« IES Builds New Research Partnerships, Testing Studies | Main | 'Active' Student Engagement Goes Beyond Class Behavior, Study Finds »

Canadian Researcher Ben Levin Arrested for Child Pornography

Canadian education researcher and former ministry official Ben Levin has been arrested for multiple counts of creating and distributing child pornography, according to a briefing from the child exploitation section of the Toronto Police Service's Sex Crimes Unit.

Levin, 61, a professor of education leadership and policy at the University of Toronto's Ontario Institute for Studies in Education, was arrested at his home in Toronto early this morning, after what police called an "online, multi-jurisdictional, child-exploitation investigation," which spanned from Canada to the United Kingdom to New Zealand. Levin has been charged with several counts around making child pornography—including a charge called "agreement or arrangement, sexual offense against a child under 16" as well as two counts of distributing child pornography. He has been remanded until July 10 for bail, according to Jennifer Pagliaro of the Toronto Star, who was covering the bail hearing today via Twitter. He is being represented by Gerald Chan of Ruby, Shiller, Chan, Hasan Barristers of Toronto.

The charges are sure to come as a shock to the education world, where Levin has been renowned for his research on education equity and policy and for being a prolific advocate for national standards and for support for teacher and principal quality. A former deputy minister of Canada's Manitoba and Ontario provinces, Levin has also published more than 300 articles and eight books on subjects from urban education to improving graduation rates.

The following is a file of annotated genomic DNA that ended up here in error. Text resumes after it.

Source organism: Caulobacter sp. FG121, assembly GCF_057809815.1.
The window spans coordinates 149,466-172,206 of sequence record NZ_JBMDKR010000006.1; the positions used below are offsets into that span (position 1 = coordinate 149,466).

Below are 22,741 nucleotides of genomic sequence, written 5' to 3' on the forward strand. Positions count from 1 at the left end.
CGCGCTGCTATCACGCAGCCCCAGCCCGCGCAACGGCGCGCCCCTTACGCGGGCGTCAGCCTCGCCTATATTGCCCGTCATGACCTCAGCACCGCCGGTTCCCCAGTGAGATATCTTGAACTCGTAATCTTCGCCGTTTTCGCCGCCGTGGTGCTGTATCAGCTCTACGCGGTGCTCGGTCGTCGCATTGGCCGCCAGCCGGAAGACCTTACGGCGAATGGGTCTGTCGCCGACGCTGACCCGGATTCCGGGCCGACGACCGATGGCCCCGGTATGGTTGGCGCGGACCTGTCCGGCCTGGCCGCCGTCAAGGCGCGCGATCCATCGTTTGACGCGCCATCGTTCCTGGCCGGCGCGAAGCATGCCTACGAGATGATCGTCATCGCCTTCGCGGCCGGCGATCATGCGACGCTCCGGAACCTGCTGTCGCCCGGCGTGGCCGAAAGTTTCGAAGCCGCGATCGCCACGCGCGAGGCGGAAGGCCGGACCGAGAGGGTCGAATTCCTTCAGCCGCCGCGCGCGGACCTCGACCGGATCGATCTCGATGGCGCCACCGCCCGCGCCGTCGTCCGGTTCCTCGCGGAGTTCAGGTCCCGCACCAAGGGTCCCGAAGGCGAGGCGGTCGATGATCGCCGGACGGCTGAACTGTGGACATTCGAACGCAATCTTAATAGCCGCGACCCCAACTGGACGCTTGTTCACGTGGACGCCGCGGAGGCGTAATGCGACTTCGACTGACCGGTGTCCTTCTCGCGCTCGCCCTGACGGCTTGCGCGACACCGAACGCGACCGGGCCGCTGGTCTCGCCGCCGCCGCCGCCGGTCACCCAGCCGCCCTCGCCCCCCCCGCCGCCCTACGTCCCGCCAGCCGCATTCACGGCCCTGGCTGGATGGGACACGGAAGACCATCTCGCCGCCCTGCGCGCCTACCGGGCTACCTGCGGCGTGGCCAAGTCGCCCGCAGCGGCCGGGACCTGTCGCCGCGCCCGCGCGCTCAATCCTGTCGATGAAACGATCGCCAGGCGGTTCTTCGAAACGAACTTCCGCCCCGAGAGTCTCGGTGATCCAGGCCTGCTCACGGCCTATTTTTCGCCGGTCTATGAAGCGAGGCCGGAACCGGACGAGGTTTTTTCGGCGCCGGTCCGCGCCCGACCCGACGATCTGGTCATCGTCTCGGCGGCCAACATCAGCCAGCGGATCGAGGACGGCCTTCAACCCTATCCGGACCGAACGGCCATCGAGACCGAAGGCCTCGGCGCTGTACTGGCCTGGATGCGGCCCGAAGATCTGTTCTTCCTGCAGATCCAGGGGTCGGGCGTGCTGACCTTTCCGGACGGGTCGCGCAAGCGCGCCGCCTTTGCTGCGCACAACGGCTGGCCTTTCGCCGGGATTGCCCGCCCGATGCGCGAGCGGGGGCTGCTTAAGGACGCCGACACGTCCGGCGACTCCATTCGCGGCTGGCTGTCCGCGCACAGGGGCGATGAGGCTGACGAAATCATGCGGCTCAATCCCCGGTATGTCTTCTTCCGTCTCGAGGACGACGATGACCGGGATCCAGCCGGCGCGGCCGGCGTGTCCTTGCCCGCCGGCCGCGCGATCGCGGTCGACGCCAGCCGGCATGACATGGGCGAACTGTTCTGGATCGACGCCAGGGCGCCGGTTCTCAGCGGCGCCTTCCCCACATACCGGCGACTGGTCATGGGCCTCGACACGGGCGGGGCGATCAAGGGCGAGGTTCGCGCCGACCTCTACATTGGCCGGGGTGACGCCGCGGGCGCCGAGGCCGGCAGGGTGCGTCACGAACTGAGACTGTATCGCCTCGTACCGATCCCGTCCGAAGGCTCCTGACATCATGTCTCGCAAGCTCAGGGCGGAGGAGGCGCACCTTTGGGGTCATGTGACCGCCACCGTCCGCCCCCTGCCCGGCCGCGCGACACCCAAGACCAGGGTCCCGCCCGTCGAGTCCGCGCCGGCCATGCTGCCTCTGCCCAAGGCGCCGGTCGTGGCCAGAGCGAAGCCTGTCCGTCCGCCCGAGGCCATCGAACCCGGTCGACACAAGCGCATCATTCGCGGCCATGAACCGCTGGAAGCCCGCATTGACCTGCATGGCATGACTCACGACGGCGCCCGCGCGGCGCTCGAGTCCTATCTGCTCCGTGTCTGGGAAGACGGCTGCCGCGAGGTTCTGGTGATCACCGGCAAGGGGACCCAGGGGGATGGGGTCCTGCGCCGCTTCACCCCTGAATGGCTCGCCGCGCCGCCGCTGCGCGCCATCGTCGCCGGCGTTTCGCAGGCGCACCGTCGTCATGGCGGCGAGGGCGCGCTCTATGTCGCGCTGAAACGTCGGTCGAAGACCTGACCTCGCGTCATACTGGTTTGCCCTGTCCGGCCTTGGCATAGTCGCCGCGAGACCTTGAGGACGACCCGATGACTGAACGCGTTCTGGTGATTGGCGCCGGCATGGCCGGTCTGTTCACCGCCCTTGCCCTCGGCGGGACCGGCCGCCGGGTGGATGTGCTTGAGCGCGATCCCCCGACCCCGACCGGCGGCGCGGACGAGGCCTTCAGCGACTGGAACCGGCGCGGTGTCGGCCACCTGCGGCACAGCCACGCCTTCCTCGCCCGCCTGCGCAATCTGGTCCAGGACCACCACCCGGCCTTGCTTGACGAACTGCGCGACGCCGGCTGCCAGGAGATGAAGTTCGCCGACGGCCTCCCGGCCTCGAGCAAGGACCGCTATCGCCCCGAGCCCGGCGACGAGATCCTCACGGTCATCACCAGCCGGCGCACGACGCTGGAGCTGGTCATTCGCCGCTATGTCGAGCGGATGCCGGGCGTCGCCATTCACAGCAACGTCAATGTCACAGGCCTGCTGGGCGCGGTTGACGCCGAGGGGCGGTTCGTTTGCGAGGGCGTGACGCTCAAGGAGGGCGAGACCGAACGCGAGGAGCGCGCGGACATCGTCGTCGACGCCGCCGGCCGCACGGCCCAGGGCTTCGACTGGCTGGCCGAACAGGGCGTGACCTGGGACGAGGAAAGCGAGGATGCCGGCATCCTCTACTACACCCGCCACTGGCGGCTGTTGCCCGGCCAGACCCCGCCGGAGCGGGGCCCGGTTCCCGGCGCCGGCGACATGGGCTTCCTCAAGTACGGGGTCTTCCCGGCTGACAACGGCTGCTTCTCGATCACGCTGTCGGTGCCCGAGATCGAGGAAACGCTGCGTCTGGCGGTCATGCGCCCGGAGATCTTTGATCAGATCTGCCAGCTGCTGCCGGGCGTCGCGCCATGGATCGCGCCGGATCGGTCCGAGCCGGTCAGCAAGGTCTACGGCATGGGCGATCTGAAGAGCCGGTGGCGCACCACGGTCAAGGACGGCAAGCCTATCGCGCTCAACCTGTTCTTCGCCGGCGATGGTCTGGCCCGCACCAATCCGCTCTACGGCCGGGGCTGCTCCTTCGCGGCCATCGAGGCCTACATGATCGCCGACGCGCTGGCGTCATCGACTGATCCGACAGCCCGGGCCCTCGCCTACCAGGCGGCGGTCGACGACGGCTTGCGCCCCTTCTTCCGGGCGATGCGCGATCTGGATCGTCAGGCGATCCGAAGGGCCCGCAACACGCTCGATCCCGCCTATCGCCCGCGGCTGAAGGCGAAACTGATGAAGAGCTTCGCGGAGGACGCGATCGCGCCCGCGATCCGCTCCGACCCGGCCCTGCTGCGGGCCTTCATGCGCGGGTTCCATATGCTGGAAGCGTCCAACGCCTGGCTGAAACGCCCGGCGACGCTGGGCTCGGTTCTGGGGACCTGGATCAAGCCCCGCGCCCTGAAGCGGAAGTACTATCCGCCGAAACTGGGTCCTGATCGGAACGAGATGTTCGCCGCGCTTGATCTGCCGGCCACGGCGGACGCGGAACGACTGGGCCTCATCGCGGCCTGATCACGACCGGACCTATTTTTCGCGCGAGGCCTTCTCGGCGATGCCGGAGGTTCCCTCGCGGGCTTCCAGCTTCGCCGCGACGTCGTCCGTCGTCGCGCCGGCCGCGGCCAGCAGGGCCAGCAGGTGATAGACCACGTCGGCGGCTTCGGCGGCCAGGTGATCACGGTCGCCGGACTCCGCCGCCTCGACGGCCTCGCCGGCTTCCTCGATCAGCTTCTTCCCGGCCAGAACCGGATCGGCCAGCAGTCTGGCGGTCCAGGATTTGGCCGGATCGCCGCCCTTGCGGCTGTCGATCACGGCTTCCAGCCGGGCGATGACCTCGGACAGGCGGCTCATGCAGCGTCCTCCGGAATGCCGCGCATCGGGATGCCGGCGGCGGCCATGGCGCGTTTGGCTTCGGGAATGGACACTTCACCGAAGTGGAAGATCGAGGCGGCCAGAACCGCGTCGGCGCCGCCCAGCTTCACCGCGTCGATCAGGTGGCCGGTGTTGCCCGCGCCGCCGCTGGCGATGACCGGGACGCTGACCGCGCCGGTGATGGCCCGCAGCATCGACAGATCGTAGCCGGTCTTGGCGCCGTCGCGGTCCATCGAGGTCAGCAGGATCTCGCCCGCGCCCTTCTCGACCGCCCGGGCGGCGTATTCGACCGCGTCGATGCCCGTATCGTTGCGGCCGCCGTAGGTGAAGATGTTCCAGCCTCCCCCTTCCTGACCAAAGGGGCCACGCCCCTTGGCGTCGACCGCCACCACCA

Neither Levin nor the University of Toronto have responded to requests for comment, but Ontario Education Minister Liz Sandals, in a statement, called the charges "very serious allegations" and said Levin has been suspended from all his Ministry-contracted OISE-related research projects and guest-speaking roles pending the results of the police investigation.

Want more research news? Follow @SarahDSparks on Twitter for the latest studies, and join the conversation.

Notice: We recently upgraded our comments. (Learn more here.) If you are logged in as a subscriber or registered user and already have a Display Name on edweek.org, you can post comments. If you do not already have a Display Name, please create one here.
Ground Rules for Posting
We encourage lively debate, but please be respectful of others. Profanity and personal attacks are prohibited. By commenting, you are agreeing to abide by our user agreement.
All comments are public.

Follow This Blog


Most Viewed on Education Week



Recent Comments